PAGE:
April 02, 2015
This is our last briefing before the Easter Break. We expect to be back on Tuesday - earlier if there are any dramatic developments in the discussions on the Greek bailout. Except for Greece, the eurozone news is relatively dim, which is normal in the run up to Easter. Hence, the briefing is a bit shorter than usual.
We will try to refrain from reporting on the various April fools stories from yesterday, including this hilarious one from Greek Reporter, which briefly caused some excitement. Among all the true and false news flashes yesterday what caught our attention was a comment by Greek Interior Minister Nikos Voutsis telling Spiegel that if foreign creditors do provide further funds by April 9, the government would first pay salaries and pensions and then come to an agreement with lenders on paying the IMF later. Though this was denied by government spokesman Gabriel Sakellaridis on Reuters, the story might have a true core in the sense that the government considers such a scenario among others. After all, the IMF is not too harsh in the first three months after a missed payment, as Alessandro Leipold pointed out @ALeipold.
There was another version of the reform list circulating yesterday, which the Euro Working Group discussed in a teleconference, which took two hours, and predictably reached no conclusion. Given some comments by EU officials as recorded by the WSJ, Bloomberg and Kathimerini, it now seems unlikely that the eurogroup will come together next week. There won't be any developments in the coming days, one official told AFP. The fact finding exercise in Athens continues with no eurogroup meeting in sight. The next scheduled eurogroup meeting is in Riga on April 24. By that time though the Greek government might already have run out of money, comments Spiegel Online.
Peter Spiegel was the first to get hold of this new reform list, which is not so new after all. It is certainly no Plan B to secure a deal, as speculations suggested over the last couple of days. The 26-pages-long reform list contains all the revenue measures we reported two days ago, plus some more details and extensions on the reform side. The Greek finance ministry halved its growth forecast to 1.4% this year. Without the measures in the document it estimates the primary surplus to reach 1.2% of GDP. It believes its measures as outlined in the list will bring in revenues of €4.7bn to €6.1bn, implying a primary surplus of 3.1% to 3.9% of GDP, which is more than the 3% target in the bailout programme. The minimum scenario assumes net revenues of €4.68bn (2.6% of GDP), net fiscal expenditure of €1.15bn (0.6% of GDP) and privatization proceeds of €1.5bn for 2015, according to Macropolis. First comments suggest that lenders find these income estimates as far too optimistic.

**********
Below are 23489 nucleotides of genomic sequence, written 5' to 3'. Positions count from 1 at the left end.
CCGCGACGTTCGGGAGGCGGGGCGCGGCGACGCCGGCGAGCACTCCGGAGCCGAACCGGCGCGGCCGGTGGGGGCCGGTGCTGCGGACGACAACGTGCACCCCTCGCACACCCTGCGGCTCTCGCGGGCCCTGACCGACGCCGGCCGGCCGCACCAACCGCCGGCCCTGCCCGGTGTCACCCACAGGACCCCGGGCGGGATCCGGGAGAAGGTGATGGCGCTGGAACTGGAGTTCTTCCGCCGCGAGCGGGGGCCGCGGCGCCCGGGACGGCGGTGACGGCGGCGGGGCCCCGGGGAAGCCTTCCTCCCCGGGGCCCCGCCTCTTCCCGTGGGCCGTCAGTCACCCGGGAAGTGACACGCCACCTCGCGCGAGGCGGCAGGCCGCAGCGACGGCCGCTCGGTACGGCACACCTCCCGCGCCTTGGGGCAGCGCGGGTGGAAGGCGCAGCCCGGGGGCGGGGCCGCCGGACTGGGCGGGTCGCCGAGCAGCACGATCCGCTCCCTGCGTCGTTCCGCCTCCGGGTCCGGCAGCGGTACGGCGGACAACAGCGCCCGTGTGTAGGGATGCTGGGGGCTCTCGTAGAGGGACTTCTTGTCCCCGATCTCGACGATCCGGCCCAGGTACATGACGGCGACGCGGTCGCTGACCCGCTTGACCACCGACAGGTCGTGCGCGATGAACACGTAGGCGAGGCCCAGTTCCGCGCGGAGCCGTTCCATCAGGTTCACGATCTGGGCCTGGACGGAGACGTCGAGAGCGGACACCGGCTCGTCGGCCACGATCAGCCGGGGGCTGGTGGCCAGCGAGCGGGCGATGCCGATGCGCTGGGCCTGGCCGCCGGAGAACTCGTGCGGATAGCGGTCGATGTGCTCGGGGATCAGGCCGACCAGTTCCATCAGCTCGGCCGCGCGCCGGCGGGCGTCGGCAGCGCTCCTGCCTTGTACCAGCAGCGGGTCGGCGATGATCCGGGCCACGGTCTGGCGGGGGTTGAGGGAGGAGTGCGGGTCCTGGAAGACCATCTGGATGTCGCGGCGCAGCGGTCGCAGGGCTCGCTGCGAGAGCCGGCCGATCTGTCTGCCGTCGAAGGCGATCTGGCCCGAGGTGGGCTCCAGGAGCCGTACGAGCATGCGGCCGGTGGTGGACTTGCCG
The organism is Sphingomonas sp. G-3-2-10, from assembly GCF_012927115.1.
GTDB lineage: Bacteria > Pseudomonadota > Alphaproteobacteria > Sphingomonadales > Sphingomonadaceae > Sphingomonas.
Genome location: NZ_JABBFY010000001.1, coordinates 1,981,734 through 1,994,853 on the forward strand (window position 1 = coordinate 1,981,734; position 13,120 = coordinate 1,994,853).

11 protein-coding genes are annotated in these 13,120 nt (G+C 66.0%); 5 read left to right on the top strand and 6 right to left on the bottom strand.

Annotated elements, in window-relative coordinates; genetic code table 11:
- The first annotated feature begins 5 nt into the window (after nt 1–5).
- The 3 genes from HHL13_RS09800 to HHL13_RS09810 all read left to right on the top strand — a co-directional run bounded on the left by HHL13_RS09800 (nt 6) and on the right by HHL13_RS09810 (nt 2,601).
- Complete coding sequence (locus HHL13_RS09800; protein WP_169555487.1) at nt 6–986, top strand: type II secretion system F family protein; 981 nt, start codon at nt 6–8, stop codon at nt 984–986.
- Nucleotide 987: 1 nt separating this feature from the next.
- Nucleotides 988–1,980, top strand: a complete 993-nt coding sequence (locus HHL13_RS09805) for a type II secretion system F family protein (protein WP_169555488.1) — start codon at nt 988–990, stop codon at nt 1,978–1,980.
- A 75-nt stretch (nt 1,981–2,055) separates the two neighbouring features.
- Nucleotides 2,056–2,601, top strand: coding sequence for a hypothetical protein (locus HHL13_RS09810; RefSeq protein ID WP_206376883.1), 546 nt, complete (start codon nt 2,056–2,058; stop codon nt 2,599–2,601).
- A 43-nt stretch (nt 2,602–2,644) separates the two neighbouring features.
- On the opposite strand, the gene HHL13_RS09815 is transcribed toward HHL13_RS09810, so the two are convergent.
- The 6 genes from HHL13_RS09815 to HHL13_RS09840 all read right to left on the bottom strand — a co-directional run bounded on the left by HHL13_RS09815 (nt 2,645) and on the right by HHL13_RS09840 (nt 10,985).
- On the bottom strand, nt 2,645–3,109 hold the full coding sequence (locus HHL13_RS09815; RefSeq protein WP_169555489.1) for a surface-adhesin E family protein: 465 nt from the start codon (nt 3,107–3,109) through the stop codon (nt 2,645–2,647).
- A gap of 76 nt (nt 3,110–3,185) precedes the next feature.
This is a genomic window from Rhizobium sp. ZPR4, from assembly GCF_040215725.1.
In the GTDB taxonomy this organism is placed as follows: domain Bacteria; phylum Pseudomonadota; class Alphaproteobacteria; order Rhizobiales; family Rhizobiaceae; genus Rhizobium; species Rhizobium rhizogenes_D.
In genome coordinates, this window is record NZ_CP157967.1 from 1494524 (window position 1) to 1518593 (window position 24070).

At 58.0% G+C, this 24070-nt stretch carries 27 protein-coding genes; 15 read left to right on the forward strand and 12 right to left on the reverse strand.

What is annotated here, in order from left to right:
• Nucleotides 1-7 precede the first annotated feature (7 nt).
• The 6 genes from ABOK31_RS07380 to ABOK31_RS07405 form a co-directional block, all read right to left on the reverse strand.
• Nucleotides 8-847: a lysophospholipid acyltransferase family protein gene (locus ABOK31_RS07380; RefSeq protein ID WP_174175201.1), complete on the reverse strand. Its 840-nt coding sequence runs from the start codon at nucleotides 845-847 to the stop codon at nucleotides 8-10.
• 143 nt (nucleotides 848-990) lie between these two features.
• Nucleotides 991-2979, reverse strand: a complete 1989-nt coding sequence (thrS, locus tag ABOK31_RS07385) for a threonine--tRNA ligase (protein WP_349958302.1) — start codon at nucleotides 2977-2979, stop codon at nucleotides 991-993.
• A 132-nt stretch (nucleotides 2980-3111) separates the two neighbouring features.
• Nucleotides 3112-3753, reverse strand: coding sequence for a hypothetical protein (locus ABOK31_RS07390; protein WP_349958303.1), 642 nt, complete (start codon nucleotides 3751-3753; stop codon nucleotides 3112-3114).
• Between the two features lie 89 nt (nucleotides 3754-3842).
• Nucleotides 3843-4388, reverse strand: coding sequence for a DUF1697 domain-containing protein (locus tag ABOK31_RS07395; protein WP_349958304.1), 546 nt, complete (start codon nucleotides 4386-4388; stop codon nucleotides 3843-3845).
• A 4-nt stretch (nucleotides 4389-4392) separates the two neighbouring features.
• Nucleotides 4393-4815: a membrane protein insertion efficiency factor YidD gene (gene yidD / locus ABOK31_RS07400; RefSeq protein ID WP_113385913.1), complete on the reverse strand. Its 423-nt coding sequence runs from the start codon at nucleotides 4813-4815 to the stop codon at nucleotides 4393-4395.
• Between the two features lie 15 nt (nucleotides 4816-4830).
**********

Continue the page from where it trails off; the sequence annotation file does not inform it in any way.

As for the measures themselves, it is worth consulting the full list as every commentator has their own take on it. Apart from the revenue raising measures we listed on Monday, there are institutional reforms in the public sector, for budget management, as well as reforms of the business and banking sector. There is a whole section on labour market reforms, but not the liberalisation measures the lenders had hoped for. Instead the section lists collective bargaining and the gradual rise of the minimum wage alongside some efficiency measures to include undeclared work into the labour market, to settle judicial conflicts between employees and employers, and simplifying labour legislation. There are also 15 social security reforms but no pension cuts. Instead it suggests suspending the "zero deficit clause" and the "automatic pension adjustment", a 13th pension for poor pensioners, and only gives a vague promise to end early retirement schemes. The list ends with measures to tackle the humanitarian crisis.
Apart from being frustrated about the slow progress, the German press also frets about Greece possibly using its veto right to block the renewal of sanctions towards Russia in June to get concessions from its lenders. Ahead of his meeting with Putin next week, Alexis Tsipras told Tass that EU sanctions are useless and could be vetoed by Greece.
The ECB, meanwhile, increased the ELA ceiling for Greek banks by €700m to €71.8bn, according to Bloomberg. The net deposit outflow slowed down and reached €3bn in March, bringing the total to €28bn since last October.
In his El País chronicle, Claudi Pérez calls the Greek letter a sort of affront to the Eurogroup, given the rollback of some of the supply-side reforms introduced by previous governments, and "full of depth charges" referring to pointed criticisms of Eurozone policy and its impact on the Greek economy. Pérez writes that Greece admits to financing needs of a size that would make a third program a necessity.
Our other stories today cover a ban on fracking; exposure limits for banks; what is jeopardising talks on TTIP; and on Bismarck and the euro.